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2009-Feb-15, 08:27 AM
I hope someone can help with the calculations to this question in a textbook I am reading in anticipation of attempting a degree course in astronomy later this year.

The spacecraft is launched from the Earth and coasts along this ellipse until it reaches Venus when a rocket is fired either to put the spacecraft into orbit around Venus or to cause it to land on Venus.
A) Find the semi-major axis of the ellipse. Treat the orbits of both planets as circular.
B) Calculate how long in days such a one way trip to Venus would take."

Unless I'm missing something major, the semi major axis of such an ellipse should be 1 AU.

The answer given in the book is 144 days but no explanation of this is given. Any (simple) calculations would be appreciated.

Thanks,

Alan

agingjb
2009-Feb-15, 08:45 AM
Hints: I'd start by sketching the (three) orbits. Then, one of Kepler's laws.

tony873004
2009-Feb-15, 09:14 AM
Unless I'm missing something major, the semi major axis of such an ellipse should be 1 AU.

That's Earth's semi-major axis. Look up Venus' semi-major axis and average it with Earth's for your transfer orbit. Then use your sma to compute period.

Peter B
2009-Feb-15, 10:59 AM
I hope someone can help with the calculations to this question in a textbook I am reading in anticipation of attempting a degree course in astronomy later this year.

"The spacecraft is launched from the Earth and coasts along this ellipse until it reaches Venus when a rocket is fired either to put the spacecraft into orbit around Venus or to cause it to land on Venus.
A) Find the semi-major axis of the ellipse. Treat the orbits of both planets as circular."

Unless I'm missing something major, the semi major axis of such an ellipse should be 1 AU.

For what it's worth, that's what I think too. But I've never formally studied this stuff.

"B) Calculate how long in days such a one way trip to Venus would take."

The answer given in the book is 144 days but no explanation of this is given. Any (simple) calculations would be appreciated.

I think I can help you with this. What's the length in days of an Earth year? What's the length in days of a Venusian year? What's the average? See any relationship between that average and the answer given?

And welcome to the BAUT Forum.

2009-Feb-15, 11:44 AM
I think I've just found the answer.

To find the semi-major axis, you take the distance at perihelion i.e. the distance Venus is from the Sun which is 0.72 AU. Add to that the aphelion distance i.e the distance Earth is from the Sun which is 1 AU. The Earth Venus distance also has to be taken into account and it seems that half this distance is requried i.e. 0.14 AU. This gives a major axis of 1.86 AU with the semi-major axis being 0.93 AU or a bit over 139 million km.

The velocity a spacecraft requires to escape the Earth's gravity is a bit under 40,000 km and assuming that the spacecraft continues to move at this speed (Newton's 1st Law), this works out at around 146 days, the answer given in the book - not 144 days as I stated in my original post.

Alan

Fiery Phoenix
2009-Feb-15, 01:48 PM
Too lazy to calculate. I'm sure you got the right answer, though. Since it's the same number given in the book.

Jeff Root
2009-Feb-15, 05:17 PM

Does the question have a diagram? If so, does it show the elliptical orbit
of the spacecraft going from Earth on one side of the Sun to Venus on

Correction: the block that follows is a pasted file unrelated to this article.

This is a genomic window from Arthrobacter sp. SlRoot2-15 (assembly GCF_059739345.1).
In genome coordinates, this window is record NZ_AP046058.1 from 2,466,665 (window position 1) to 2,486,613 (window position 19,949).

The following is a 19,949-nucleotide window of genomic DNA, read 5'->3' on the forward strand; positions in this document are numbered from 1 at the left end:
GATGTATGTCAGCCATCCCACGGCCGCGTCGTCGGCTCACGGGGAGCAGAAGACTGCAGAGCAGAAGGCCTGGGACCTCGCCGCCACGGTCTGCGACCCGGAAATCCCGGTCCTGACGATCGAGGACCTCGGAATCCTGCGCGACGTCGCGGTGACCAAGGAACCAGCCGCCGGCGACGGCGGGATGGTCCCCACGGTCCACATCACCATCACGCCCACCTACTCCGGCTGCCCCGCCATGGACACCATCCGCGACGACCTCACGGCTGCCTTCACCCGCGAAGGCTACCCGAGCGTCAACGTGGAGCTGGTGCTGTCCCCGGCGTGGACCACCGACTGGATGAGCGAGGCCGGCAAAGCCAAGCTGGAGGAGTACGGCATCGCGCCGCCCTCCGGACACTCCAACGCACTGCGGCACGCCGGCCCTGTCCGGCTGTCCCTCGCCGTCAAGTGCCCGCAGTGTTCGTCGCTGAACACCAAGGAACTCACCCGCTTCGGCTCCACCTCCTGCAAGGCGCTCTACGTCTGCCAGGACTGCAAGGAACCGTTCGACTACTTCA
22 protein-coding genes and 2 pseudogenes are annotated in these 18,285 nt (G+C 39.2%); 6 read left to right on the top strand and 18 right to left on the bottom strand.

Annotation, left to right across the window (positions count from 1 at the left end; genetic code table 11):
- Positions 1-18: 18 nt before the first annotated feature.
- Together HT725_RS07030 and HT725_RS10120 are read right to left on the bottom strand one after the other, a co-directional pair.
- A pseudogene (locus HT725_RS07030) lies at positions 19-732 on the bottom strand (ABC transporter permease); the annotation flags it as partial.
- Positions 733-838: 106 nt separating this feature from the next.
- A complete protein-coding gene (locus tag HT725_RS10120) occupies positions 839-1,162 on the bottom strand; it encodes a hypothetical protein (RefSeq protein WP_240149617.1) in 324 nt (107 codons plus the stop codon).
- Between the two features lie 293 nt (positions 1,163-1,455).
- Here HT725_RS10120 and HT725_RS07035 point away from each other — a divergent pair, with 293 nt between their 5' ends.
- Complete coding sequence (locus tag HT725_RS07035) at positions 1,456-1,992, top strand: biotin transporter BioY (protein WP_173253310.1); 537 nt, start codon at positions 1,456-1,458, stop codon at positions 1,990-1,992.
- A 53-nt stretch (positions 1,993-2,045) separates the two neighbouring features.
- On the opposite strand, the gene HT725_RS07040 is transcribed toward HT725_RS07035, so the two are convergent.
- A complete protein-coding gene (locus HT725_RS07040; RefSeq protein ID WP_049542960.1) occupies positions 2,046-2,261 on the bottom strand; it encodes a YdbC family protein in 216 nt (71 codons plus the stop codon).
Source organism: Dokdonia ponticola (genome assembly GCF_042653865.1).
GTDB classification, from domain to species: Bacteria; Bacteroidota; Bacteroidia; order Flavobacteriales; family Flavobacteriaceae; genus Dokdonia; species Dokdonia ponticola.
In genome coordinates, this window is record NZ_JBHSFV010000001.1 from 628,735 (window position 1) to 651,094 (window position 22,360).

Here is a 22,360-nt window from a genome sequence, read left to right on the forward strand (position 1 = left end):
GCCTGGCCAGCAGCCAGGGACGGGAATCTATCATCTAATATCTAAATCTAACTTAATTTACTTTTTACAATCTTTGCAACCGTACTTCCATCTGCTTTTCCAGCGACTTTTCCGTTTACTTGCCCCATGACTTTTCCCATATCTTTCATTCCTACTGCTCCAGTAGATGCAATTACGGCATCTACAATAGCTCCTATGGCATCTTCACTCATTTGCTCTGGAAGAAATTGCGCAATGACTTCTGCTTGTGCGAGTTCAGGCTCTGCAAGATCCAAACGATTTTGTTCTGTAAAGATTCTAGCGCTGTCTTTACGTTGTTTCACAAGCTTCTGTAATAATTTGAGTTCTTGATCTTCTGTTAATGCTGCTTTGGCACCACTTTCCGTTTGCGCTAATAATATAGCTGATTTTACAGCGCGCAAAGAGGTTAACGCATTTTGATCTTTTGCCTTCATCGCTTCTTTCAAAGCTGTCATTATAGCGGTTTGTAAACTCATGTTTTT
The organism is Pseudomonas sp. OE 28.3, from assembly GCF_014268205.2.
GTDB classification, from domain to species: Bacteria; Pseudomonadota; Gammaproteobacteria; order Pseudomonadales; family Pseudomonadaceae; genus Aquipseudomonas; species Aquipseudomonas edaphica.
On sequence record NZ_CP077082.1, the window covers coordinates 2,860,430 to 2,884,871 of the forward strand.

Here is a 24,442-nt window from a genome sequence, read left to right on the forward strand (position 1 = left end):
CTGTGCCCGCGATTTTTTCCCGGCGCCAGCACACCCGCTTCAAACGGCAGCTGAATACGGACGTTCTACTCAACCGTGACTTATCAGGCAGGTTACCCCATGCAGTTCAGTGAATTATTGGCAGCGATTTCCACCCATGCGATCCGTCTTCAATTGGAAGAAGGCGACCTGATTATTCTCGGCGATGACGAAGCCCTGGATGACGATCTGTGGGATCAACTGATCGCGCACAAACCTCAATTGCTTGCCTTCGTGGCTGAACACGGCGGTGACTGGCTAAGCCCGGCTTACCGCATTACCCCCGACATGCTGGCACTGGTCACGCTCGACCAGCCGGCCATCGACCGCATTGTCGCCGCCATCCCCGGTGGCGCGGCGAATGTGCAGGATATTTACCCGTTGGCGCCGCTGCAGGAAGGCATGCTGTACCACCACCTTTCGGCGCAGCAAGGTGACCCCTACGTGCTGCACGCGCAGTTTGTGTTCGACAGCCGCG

the exact opposite side of the Sun? That would be a "Hohmann transfer
orbit", which is the most efficient way to go as far as fuel and energy are
concerned, but not necessarily the best choice in practice. Quicker trips
are possible, in which case the spacecraft makes less than half an ellipse
as it goes from Earth to Venus. The ESA spacecraft Venus Express took
153 days to get to Venus, covering a bit more than half an orbit, in order
to be in a better position to efficiently go into orbit around Venus.

-- Jeff, in Minneapolis

agingjb
2009-Feb-16, 08:47 AM
At the risk of being thought picky, dare I say that I suspect that Newton's First Law is being misapplied and that Kepler's Third Law would be more relevant in the OP's solution?

Bob B.
2009-Feb-20, 01:45 PM
Most of what you need to calculate orbits can be found here (http://www.braeunig.us/space/orbmech.htm). A quick and simple solution can be found using Kepler's third law, i.e. P^2~r^3.

Venus' distance from Sun = 0.72 AU
Earth's distance from Sun = 1.00 AU

Perihelion of Hohmann transfer orbit = 0.72 AU
Aphelion of Hohmann transfer orbit = 1.00 AU
Semi-major axis of transfer orbit = 0.86 AU

Period of Earth's orbit = 365 days

Period of orbit with semi-major axis of 0.86 AU:

P^2 / 365^2 = 0.86^3 / 1^3

P = SQRT[ 365^2 * 0.86^3 ] = 291 days

The transfer duration is 1/2 the orbital period, i.e. 291/2 = 145.5 days.

In reality, true Hohmann transfers don't work because the orbits of the Earth and the target planet are not in the same plane. It is, therefore, typical to intersect the target planet a little before or a little after the true half-way point. For instance, a Hohmann transfer to Mars should take about 8.5 months, but most spacecraft flying to Mars generally have durations of about 7 months or 10 months (give or take a little). If the intersection takes place before the half-way point, it is called a Type I transfer, and if after the half-way point, a Type II transfer.

Here is a diagram illustrating a Type I transfer:

http://www.braeunig.us/pics/fig9B2.jpg

Another option is to launch initially into the plane of Earth's orbit. After the spacecraft has traveled approximately 1/4 of the way around the Sun, a plane change is performed to incline the orbit so that it intersects Mars.